Whose virtue is a mask to cover vice].
They also claimed I robbed their privacy
And was committing data piracy.

…and nearly ev’ry place I’d try to go,
Protesting packs would keep me from the door
While crying, ‘He’s a sexist ‘so and so’!’
They thought I’d called some little ladies ‘whore’
Because I often chanted triple ‘ho!’
[Which was a jolly laugh and nothing more].
It seems a man who’s merry in these times
Is apt to be suspected of some crimes.

Note: This ‘catalog of alleged misdeeds’ will eventually grow. For now, this section is an unfinished bridge between the “Part I” and “Will Preaches [to Saint Nick]”.

SANTA SPEAKS

[SANTA IN THE UNDERWORLD (pt II) By Paul “Whitberg” Burgess]

“There, dead of sorrow fed by sad defeat,
Is Santa Claus—beloved of girls and boys.
His elves and he no longer could compete
With companies who specialize in toys
[Whose makers overseas can barely eat
On wages earned for bringing children joys].
The War of Toys was one which Santa lost
By failing to reduce his products’ cost.”

The empty sleigh on which he sadly sat
Reflected eyes of kids who’ve lost a pet.
He didn’t look too merry, jolly, fat,
or [please insert another epithet].
From slippered feet to faded Santa hat,
He’d weigh not fifty kilos soaking wet.
The times had weighed so heavily on him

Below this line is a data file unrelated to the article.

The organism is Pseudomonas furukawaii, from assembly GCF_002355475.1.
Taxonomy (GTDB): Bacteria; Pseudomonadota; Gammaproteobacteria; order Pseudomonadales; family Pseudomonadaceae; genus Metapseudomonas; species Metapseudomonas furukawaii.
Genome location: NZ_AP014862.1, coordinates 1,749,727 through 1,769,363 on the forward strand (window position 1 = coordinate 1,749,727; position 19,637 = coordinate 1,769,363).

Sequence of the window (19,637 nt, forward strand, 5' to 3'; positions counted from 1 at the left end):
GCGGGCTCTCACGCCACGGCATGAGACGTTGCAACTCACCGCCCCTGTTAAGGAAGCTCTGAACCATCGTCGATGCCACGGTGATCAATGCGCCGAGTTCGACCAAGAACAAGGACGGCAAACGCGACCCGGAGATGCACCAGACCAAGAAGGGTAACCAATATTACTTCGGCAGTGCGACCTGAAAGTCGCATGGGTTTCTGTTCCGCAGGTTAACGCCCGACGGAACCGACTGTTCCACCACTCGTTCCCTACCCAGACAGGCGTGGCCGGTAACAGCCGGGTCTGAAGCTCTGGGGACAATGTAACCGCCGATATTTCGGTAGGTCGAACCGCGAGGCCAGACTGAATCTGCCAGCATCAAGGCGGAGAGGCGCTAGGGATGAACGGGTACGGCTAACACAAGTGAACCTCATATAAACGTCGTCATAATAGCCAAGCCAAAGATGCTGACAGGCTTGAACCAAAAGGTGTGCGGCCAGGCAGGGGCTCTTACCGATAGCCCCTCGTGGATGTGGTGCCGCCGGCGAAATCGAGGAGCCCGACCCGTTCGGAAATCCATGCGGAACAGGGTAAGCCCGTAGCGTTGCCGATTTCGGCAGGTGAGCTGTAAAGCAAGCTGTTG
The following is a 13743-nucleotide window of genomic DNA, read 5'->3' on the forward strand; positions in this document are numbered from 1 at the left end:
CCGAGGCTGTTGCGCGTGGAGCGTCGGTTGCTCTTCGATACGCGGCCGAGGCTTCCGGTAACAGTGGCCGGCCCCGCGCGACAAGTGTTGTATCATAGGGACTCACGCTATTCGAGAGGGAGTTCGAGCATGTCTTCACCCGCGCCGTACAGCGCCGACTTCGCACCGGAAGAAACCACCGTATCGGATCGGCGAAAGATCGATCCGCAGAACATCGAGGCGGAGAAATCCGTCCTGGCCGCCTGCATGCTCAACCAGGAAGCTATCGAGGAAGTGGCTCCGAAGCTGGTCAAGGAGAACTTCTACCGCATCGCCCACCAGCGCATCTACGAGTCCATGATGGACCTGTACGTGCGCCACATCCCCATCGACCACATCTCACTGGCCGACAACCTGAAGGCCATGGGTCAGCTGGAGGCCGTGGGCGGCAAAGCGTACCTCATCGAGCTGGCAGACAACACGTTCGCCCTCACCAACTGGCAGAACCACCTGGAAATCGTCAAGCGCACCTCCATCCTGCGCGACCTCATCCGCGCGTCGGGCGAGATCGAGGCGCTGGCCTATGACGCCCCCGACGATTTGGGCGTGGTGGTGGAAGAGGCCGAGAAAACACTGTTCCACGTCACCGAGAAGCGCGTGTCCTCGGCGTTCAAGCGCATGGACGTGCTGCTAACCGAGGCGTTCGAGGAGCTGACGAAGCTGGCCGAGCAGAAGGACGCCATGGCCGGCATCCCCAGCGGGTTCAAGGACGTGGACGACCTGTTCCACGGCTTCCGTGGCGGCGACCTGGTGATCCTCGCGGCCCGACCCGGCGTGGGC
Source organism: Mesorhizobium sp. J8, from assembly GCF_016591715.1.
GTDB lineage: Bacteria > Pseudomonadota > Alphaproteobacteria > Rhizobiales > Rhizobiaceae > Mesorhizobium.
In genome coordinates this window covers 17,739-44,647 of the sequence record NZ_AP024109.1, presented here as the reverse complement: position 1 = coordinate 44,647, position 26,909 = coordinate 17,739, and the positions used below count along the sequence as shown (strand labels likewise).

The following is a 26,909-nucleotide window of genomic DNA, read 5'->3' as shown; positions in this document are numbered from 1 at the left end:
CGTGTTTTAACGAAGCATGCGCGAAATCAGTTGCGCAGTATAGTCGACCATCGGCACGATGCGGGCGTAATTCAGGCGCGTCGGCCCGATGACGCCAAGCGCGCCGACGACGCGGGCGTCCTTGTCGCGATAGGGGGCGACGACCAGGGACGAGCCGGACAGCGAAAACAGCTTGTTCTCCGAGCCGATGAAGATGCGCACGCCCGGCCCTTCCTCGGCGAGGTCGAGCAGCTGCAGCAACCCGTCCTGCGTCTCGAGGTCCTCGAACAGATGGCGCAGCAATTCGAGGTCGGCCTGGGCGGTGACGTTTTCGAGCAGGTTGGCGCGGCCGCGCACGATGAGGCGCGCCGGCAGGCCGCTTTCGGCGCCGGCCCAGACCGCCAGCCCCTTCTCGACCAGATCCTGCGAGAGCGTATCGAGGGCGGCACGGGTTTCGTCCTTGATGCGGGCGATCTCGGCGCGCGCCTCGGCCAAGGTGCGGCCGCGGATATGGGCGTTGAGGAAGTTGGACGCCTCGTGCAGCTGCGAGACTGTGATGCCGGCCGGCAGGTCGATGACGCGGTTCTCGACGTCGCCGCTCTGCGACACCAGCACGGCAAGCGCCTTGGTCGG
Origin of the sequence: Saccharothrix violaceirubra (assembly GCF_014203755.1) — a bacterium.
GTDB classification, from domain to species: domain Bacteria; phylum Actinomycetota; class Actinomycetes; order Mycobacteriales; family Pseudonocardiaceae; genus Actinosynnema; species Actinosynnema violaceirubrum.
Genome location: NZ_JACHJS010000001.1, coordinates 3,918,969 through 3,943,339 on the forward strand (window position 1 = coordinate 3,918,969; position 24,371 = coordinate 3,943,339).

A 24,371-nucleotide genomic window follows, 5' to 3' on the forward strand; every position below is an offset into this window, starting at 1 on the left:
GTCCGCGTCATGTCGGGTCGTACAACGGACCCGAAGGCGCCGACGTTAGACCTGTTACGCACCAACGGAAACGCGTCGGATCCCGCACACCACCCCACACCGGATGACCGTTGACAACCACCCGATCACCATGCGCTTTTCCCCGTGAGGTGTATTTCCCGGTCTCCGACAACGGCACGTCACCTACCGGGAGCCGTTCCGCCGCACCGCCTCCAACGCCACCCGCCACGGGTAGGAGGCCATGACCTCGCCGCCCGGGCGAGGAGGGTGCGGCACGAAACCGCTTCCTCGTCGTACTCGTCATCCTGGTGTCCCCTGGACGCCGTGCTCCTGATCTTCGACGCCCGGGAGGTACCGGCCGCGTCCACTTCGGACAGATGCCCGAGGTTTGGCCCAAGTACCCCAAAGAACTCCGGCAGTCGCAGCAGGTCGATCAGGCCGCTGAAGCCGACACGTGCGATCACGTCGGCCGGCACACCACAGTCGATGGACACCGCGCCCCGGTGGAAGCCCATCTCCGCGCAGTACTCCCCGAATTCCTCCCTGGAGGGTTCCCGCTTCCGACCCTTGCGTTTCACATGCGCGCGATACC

That he’d become extr[a]ordinar’ly slim.

“I was as close,” said Santa, “to my elves
As any sword is to its sturdy hilt.
They put a part of me and of themselves
In ev’ry crafted toy they ever built.
But now our toys aren’t found upon the shelves,
And elvish sweat’s no longer being spilt.
…[and folk who left the elves without their jobs
are often heard to call them ‘mooching slobs’].

“But Santa,” said my ghostly guide,
“What matters is what people can afford
…Not whether toys were made with elvish pride.”
“Your head’s as empty as a swollen gourd
With little more than putrid air inside,”

A red but not-so-jolly Santa roared.
Then after finishing some breathless panting,
The saint began a round of angry ranting:

“Consumers shopping at retailers’ stores
Today will often pay as high a price
Though people viewed as creatures on all fours
Are paid a penny for the sold device.
While Captain Corp’rate’s swollen profit soars,
The local labor force is squashed like mice.
Still, lots of pious people often say
That Captain Corp’rate’s bound to save the day.”

I thought, “At home, the Poli-Pundit Clan
Might claim that Santa was a socialist,